The DBH Professional Network
The DBH Professional Network
One of the most challenging tasks as a therapist or treatment specialist is recognizing when your client is declining in treatment. It often takes many different treatment approaches and medications before a client feels like their signs and symptoms are improving and sometimes, a client needs a higher level of care, regardless of the treatment approaches you have prescribed. Maybe you have been treating your client for years and a level of trust has been built but you feel that you hit a plateau in therapy? Or maybe a new issue has come up in therapy that may be triggering for you? Or maybe your client relapsed?
Whether your client has been diagnosed with an eating disorder, a substance abuse disorder, a mental health disorder or a behavioral disorder; relapses often happen and it is important for a therapist to recognize when their client needs to go into a higher level of care such as a partial hospitalization program or a residential treatment program. Recommending that your client needs to seek a higher level of care is not a failure on your part, as a therapist, but rather it is a sign that you are a great therapist and you want what is best for your client.
When should you refer your client to a higher level of care?
- If you feel ill-equipped to address a new issue that comes up in therapy: Recognizing your weaknesses and referring your client to a treatment program that specializes in a treatment that you do not practice or are not certified to practice makes you a better therapist and is ethically the best decision for the client.
- If your client is suicidal or homicidal: By law, you must activate a 5150 and make sure your client receives immediate care at the nearest medical facility.
- If your client is actively engaging in self-harm: Any type of self-harm behavior such as cutting, hair pulling, or purging should be warning signs that your client needs a higher level of care.
- If your client has reached a plateau in therapy: Your client will often devote a large amount of energy to convince you that he or she is doing well and progressing however their signs, symptoms and family members state otherwise. Maybe your client is not relapsing but if your client is not steadily improving, they may need a higher level of care.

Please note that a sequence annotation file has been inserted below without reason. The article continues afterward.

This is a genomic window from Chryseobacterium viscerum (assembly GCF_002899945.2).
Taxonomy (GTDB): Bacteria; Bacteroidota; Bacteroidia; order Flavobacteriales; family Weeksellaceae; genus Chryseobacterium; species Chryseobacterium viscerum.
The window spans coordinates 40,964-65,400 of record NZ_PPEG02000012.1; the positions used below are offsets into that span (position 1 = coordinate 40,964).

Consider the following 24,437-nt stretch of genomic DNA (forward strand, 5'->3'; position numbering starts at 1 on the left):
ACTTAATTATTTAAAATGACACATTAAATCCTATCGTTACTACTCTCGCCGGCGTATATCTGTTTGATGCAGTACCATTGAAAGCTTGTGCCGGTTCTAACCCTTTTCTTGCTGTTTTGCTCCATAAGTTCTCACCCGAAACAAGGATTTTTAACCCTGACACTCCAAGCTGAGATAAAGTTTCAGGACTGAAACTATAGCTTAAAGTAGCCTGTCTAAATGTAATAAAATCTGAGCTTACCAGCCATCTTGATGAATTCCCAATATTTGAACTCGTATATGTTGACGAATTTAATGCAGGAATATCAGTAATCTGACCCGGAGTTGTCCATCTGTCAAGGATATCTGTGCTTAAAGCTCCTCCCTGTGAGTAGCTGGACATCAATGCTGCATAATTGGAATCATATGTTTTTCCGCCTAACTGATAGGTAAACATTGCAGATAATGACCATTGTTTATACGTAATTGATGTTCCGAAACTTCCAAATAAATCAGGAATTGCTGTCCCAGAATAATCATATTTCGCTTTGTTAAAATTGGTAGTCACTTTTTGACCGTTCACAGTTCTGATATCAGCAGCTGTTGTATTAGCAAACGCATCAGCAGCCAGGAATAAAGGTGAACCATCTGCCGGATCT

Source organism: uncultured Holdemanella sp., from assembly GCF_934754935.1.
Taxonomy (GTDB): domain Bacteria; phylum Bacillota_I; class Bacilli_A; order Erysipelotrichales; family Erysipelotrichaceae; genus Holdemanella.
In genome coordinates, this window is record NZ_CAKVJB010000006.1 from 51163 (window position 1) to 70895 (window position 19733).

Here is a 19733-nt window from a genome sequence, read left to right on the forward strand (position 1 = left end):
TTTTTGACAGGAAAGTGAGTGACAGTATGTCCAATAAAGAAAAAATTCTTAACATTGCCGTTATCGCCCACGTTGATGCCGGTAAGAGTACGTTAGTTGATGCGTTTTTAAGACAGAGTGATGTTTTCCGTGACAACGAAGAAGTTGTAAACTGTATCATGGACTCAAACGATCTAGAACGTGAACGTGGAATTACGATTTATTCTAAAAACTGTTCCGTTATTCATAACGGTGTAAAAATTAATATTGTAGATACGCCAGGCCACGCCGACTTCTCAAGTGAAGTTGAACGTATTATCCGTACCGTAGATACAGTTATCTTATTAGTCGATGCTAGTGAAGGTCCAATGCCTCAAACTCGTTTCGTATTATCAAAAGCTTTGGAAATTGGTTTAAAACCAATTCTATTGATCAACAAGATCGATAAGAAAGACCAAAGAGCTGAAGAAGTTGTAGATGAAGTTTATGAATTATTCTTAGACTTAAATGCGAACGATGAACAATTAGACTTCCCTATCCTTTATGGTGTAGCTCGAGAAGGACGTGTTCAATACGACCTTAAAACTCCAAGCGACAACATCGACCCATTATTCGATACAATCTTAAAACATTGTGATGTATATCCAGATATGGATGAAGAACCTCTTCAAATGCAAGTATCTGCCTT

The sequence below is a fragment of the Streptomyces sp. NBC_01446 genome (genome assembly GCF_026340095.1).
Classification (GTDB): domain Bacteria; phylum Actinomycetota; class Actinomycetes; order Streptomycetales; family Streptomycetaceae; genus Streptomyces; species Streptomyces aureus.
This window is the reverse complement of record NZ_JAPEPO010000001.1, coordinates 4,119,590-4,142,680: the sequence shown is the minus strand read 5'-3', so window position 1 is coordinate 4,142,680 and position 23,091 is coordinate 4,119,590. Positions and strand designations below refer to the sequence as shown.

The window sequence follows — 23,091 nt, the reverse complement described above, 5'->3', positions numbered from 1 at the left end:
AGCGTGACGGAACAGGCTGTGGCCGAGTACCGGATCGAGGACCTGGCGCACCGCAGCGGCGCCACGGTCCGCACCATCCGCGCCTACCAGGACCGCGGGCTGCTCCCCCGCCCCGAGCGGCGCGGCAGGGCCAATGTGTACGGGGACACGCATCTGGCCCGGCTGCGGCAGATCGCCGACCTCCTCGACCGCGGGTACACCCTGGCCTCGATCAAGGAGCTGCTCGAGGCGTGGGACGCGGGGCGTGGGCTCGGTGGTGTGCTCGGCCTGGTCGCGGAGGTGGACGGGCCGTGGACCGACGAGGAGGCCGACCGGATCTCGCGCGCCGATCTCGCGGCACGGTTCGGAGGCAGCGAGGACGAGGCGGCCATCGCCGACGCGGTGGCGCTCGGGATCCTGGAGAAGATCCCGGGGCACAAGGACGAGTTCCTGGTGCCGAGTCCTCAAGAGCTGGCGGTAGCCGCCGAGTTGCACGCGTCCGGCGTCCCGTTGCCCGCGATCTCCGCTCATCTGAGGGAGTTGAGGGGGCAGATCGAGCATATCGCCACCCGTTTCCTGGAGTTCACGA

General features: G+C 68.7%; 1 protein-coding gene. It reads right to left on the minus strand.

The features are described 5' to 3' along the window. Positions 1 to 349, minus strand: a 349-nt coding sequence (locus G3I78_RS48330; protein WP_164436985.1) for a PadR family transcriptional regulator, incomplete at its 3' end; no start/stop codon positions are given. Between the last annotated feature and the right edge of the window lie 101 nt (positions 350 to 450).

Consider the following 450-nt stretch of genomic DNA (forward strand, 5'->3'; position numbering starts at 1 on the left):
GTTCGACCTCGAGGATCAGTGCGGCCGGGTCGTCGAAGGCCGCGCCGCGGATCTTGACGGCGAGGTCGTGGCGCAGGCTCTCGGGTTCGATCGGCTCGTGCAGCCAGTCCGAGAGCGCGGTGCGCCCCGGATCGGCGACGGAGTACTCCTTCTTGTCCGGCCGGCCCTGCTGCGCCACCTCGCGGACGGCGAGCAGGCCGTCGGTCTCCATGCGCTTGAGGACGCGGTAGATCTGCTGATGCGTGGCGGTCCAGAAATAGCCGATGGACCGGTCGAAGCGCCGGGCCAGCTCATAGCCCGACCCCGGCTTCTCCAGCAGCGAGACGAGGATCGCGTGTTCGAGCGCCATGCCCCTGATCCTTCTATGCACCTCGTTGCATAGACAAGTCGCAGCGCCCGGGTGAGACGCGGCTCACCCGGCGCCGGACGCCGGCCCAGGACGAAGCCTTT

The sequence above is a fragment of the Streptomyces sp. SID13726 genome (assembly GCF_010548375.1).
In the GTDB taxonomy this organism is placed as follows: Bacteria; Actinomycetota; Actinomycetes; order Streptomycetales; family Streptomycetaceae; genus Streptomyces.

- If your client pulls back at the mention of a treatment center or program: When you start to mention to your client that he or she may benefit from a higher level of care and he/she becomes defensive or agitated, this is a warning sign. Therapists often become entangled in countertransference. When we hear things like, “He/she trusts me a lot and trust would be broken if I referred to a treatment center” then we know the client is crafting a case to avoid the treatment setting. Removing obstacles to treatment is an important part of the therapist-client relationship.
- If your eating disorder client is terrified to integrate a registered dietitian into treatment: Avoidance of talking about the food component is avoidance of what is needed to fully recover.
- If you do not have current pounds or a weight on your eating disorder client: One of the benefits of working with a multidisciplinary team is the ability to collaborate weekly and receive updates on the client’s weight and labs. Even the most adept clinician cannot tell visually if a client is doing damage to their body with purging, bingeing, or restricting behaviors. Potassium and other electrolyte imbalances are one of the most dangerous health consequences of an eating disorder, which are not visible upon physical assessment. Weekly, biweekly, or monthly “blind” weights are a good way to monitor behavioral trends that may be reflected in weight trends.
- If your client relapses: Any sign of relapse indicates that the current therapy is not working and therefore your client needs to be transitioned to a higher level of care.
- If your client expresses issues that are triggering for you: As a therapist we need to protect our own emotional and mental health and sometimes transference and countertransference can impair our judgment. Clients may bring up difficult issues that may be too triggering for us to handle and it is important to recognize when your emotional or mental health, as a therapist, is in jeopardy or is comprised. This may not call for a higher level of care per say but rather this may be a reason to transfer your client to another outpatient therapist.
Why should you refer your client to a higher level of care?
It is important to recognize why we came into our careers in the first place, to improve the lives of people and be an advocate for mental health. When your client is showing warning signs that their current treatment plan/therapy is not enough, it is important to remember to keep your client’s best interest in mind. Referring your client does not mean you failed as a therapist and you should not take it personally. It is important to communicate to your client why you believe they should be transferred to a higher level of care and that it is not your personal decision but rather your professional decision. Explain to your client that by not transferring into a higher level of care, their condition can worsen and they have the potential to cause harm to themselves, to their loved ones and to others around them. It is also important to educate your client on the different levels of care and what to expect from each level of care. You can always give them the option of treating them again as their therapist once they successfully complete their treatment program. Remember that we must keep our client’s mental, physical and emotional health our first priority.